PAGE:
In short, the notice reminds the public that the rules for tariff classification and customs valuation are based on international/harmonized standards, there are international forums where questions/disputes as to how these rules should be applied can be addressed (e.g., Harmonized System Committee and the Technical Committee on Customs Valuation), and the United States government actively participates in these forums.  Accordingly, CBP encourages U.S. exporters who run into tariff classification and/or customs valuation issues in foreign countries (e.g., a country classifying a product differently than the U.S. exporter believes to be correct; a country requiring an impermissibly high customs value, etc.) to raise these issues with CBP.   CBP will review the issue, and if it agrees with the U.S. exporter’s position, it will intercede with the foreign government on the company’s behalf. 

This is a well-intentioned gesture by CBP.  As any company which has experienced this sort of dispute knows, it could be quite helpful to have CBP on your side.  The same argument advanced to a foreign customs administration may carry more weight if it came from CBP, than if it came from the importer/exporter alone.  That said, it will be interesting to see if CBP will be able to respond to requests for assistance in a timely manner.  The notice states that CBP will “endeavor to provide an initial response” within 60 days.  Given the current backlog on requests for rulings on imports (CBP’s primary mission), that seems to be an ambitious target.  Nevertheless, any company that runs into a customs-related dispute with a foreign customs administration should keep this notice in mind as another potential avenue to resolve it.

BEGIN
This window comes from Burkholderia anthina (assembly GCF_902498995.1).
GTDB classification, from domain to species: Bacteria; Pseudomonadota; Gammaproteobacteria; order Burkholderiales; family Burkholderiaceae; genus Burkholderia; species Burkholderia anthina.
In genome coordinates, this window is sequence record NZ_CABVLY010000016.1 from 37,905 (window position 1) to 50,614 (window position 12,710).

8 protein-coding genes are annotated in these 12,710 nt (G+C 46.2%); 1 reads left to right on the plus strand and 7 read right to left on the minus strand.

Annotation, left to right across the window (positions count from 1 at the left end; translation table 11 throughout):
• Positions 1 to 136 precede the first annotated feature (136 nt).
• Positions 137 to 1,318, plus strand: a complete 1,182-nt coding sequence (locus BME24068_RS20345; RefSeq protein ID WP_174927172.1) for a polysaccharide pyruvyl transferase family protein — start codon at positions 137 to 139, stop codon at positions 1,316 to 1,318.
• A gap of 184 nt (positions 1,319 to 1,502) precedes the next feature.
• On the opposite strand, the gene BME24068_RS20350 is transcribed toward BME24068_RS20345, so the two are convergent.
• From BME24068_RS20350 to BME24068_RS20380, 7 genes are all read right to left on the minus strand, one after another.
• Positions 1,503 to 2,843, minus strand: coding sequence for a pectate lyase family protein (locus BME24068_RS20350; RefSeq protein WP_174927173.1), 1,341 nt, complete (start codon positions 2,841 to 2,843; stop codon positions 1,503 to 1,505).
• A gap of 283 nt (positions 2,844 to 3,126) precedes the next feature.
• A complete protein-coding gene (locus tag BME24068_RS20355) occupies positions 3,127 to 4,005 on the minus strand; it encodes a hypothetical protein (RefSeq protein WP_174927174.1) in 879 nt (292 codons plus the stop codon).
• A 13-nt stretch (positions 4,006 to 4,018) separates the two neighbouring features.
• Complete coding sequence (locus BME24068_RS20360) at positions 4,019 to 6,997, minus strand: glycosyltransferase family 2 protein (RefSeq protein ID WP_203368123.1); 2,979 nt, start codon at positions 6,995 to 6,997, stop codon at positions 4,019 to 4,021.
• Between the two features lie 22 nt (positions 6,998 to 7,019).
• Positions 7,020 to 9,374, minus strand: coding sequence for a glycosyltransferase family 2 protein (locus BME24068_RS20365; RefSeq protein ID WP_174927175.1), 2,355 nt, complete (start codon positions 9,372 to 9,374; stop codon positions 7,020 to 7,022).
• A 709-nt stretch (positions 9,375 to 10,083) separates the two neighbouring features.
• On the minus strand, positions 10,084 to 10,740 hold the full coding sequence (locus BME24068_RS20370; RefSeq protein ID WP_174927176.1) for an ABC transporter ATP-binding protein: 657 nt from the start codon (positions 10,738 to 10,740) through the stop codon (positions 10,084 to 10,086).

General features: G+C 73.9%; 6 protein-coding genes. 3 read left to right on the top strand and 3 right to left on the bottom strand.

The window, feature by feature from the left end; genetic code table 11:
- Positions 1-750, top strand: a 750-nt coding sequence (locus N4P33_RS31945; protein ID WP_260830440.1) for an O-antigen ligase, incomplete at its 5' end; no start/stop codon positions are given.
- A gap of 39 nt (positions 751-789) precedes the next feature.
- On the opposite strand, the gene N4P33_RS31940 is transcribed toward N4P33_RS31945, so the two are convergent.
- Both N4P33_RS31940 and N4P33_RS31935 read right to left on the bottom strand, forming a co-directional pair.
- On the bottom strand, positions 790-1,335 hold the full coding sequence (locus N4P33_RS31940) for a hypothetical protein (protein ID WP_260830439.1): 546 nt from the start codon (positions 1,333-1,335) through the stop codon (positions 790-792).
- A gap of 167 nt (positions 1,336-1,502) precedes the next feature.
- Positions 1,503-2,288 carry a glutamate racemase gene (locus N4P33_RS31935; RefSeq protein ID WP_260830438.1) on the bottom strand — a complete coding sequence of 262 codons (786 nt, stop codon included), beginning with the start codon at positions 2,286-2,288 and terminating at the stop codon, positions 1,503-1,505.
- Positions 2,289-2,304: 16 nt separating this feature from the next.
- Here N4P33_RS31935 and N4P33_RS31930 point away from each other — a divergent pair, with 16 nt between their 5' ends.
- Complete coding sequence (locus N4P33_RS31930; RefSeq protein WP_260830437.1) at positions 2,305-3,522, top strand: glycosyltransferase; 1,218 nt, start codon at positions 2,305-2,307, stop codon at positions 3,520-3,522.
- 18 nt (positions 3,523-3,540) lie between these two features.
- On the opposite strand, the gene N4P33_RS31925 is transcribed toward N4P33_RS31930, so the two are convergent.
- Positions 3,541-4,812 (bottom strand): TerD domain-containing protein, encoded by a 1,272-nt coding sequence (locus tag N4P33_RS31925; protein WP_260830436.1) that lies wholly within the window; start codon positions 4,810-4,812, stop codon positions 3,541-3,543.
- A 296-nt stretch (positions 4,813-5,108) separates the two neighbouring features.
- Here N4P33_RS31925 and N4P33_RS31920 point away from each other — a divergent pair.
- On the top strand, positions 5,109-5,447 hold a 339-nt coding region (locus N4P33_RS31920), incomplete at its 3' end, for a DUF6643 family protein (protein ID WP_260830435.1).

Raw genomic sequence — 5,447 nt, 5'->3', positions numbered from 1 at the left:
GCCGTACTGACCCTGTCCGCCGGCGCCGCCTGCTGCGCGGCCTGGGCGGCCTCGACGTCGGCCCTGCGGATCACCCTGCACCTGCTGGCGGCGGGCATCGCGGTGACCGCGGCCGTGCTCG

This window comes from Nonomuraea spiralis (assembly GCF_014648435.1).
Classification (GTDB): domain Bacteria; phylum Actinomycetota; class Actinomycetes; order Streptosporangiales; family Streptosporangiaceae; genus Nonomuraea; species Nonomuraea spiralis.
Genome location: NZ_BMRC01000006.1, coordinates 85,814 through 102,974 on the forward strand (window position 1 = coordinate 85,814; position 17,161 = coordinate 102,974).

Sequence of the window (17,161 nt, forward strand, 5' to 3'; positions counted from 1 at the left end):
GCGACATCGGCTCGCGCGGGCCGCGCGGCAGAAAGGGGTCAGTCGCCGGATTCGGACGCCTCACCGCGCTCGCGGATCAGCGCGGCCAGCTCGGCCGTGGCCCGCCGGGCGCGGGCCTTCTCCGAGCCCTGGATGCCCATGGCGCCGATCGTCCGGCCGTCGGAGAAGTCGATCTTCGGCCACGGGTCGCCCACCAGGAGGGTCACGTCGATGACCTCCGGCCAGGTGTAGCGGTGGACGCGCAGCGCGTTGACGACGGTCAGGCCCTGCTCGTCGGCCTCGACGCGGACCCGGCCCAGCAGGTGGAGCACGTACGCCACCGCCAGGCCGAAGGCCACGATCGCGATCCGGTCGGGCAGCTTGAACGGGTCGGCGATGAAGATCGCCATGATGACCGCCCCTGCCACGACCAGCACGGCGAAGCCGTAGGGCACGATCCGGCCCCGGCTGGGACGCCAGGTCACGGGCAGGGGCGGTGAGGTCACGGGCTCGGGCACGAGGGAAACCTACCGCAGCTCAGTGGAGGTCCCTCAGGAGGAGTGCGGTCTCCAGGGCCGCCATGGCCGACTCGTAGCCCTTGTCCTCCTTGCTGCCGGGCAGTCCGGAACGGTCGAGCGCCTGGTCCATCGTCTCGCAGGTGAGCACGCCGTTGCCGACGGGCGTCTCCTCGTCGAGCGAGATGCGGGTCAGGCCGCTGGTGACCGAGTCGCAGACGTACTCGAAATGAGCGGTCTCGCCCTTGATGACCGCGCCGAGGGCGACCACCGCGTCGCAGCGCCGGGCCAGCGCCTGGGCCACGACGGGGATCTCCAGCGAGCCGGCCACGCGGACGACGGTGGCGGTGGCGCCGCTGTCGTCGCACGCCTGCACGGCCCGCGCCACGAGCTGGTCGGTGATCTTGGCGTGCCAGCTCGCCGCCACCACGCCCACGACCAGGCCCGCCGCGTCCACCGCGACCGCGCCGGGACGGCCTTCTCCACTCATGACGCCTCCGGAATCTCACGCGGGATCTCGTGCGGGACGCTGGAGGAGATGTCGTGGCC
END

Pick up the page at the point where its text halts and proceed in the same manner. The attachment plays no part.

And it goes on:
We hope this is helpful.  If you have any questions, please let us know. 

Best regards,
Ted

Miscellaneous Tariff Bills — A Glimmer of Hope?

Dear Friends:

We are writing to let you know that there is renewed hope that Congress will restart the tariff suspension bill process.  As many of you know well, the tariff suspension bill process, which used to be a mainstay, has languished for the past several years after being caught up in the debate over “earmarks”.

Bipartisan legislation was recently introduced to change the tariff suspension process.  The bill, introduced by Senators Rob Portman (R-Ohio) and Claire McCaskill (D- Mo.), would enable U.S. companies to directly petition the U.S. International Trade Commission (ITC) for duty suspension measures.  Upon approval by the ITC, the tariff suspension measure would then be sent to Congress for final approval.  Traditionally, companies have had to find a member of Congress to sponsor the proposed duty suspension measure as a stand-alone bill, in addition to it being vetted by the ITC.  The proposed legislation, if passed, would streamline the process for U.S. companies and potentially help to alleviate the concern surrounding the introduction of Congressional “earmarks”.